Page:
An online movement to donate tax refunds to progressive causes may actually vindicate conservative tax policy.
By Sara Rimensnyder
Those much-anticipated federal tax rebates are officially wending their way from the U.S. Treasury to taxpayers' mailboxes. The last two digits of your Social Security number determine when you'll get your share of the $39 billion pot. If all goes well, $300 to $600 checks should arrive in time to help you cover your October rent at the very latest.
But what some see as a hard-earned rebate, others see as grounds for revolution. A half-dozen or so Web sites are protesting the Bush tax cut plan, and they're focusing their ire specifically on its most immediate manifestation. With names like RejecttheRebate.com, such sites urge taxpayers to control their consumerist twitch and instead pledge their rebate checks to charity. The organizers of the sites figure that giving your rebate to "one or many of the nonprofit groups opposing the destructive policies of the Bush administration" is the best anti-George II gesture that money can buy.
"It's very much a political statement," says Michael Kieschnick, president of Working Assets, a charity-oriented company that, among other projects, created GiveforChange.com. GiveforChange offers a total of $1 million in matching funds to taxpayers who transfer their rebate via credit card to any of the 300-plus nonprofits listed on the site.
Kieschnick says that about 100 people have donated so far–which means that at least 100 taxpayers trust the IRS enough to spend the cash without the check in hand. "This drive is very much a grassroots idea that arose organically,"says Kieschnick when asked what kind of participation he expects. "I'd be stunned if we didn't use up the full $1 million match."
Giveforchange.com appears to be the only pledge site that accepts payments and actually routes the money to charities. The rest—including DonateYourRebate.com, MoveOn.org, and RejecttheRebate.com, are dunning people only for a "moral commitment" to hand over the money to good progressive causes.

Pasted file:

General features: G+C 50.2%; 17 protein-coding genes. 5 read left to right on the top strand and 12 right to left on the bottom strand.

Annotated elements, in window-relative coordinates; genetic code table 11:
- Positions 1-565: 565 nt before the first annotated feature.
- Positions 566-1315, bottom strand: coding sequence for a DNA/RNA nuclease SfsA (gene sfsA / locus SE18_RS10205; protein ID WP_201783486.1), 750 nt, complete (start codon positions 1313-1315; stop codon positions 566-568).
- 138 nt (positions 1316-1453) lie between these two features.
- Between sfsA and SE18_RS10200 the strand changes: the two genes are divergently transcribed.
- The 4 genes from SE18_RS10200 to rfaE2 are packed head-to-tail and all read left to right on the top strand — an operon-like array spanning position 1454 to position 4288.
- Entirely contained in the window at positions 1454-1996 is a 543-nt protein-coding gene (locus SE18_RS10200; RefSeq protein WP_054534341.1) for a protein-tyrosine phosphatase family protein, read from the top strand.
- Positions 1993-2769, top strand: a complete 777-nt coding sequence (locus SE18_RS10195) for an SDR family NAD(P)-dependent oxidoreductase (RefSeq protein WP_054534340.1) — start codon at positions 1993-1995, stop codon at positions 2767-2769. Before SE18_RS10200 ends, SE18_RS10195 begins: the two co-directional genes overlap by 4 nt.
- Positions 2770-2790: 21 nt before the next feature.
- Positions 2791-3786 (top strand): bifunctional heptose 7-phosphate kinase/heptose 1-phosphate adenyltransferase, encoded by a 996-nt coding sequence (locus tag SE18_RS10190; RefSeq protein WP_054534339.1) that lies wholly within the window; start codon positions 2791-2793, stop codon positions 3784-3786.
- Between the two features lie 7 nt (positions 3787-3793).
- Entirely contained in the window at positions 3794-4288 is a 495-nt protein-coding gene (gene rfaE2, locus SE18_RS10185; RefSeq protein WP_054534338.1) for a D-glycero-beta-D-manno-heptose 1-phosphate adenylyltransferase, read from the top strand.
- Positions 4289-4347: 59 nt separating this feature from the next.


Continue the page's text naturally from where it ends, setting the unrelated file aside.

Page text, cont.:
Joan Blades, one of the proprietors of MoveOn.org, says her site has logged 714 of such promises so far. (The fact that her response rate is so much higher than Kieschnick suggests what everyone already knows: talk is cheaper than cold, hard cash.) Unlike GiveforChange.com and most of the other sites, Blades' endeavor is not simply political in a broad sense, but actually partisan: GiveforChange asks that participants pledge their donations to the reelection campaigns of politicians who are against the Bush plan.
Individuals freely spending their income as they see fit? More power to 'em. But that doesn't sound particularly progressive, does it? Indeed, these Web-based protestors don't seem to realize that their campaign doesn't demean Bush's policy. In fact, if it's successful, it will be nothing short of a resounding affirmation of a timeworn conservative argument for tax cuts: Good things happen when you let people decide how to spend their own money.
I tried to sell that idea to Kieschnick, but the amiable businessman wasn't buying. "I have this argument with my kids all the time," he says. "They say, 'You know, jeez, we pay too much in taxes.' I say for the most part the taxes do good things." Regardless, Kieschnick's children will have a powerful new argument if donors do max out GiveforChange's matching funds.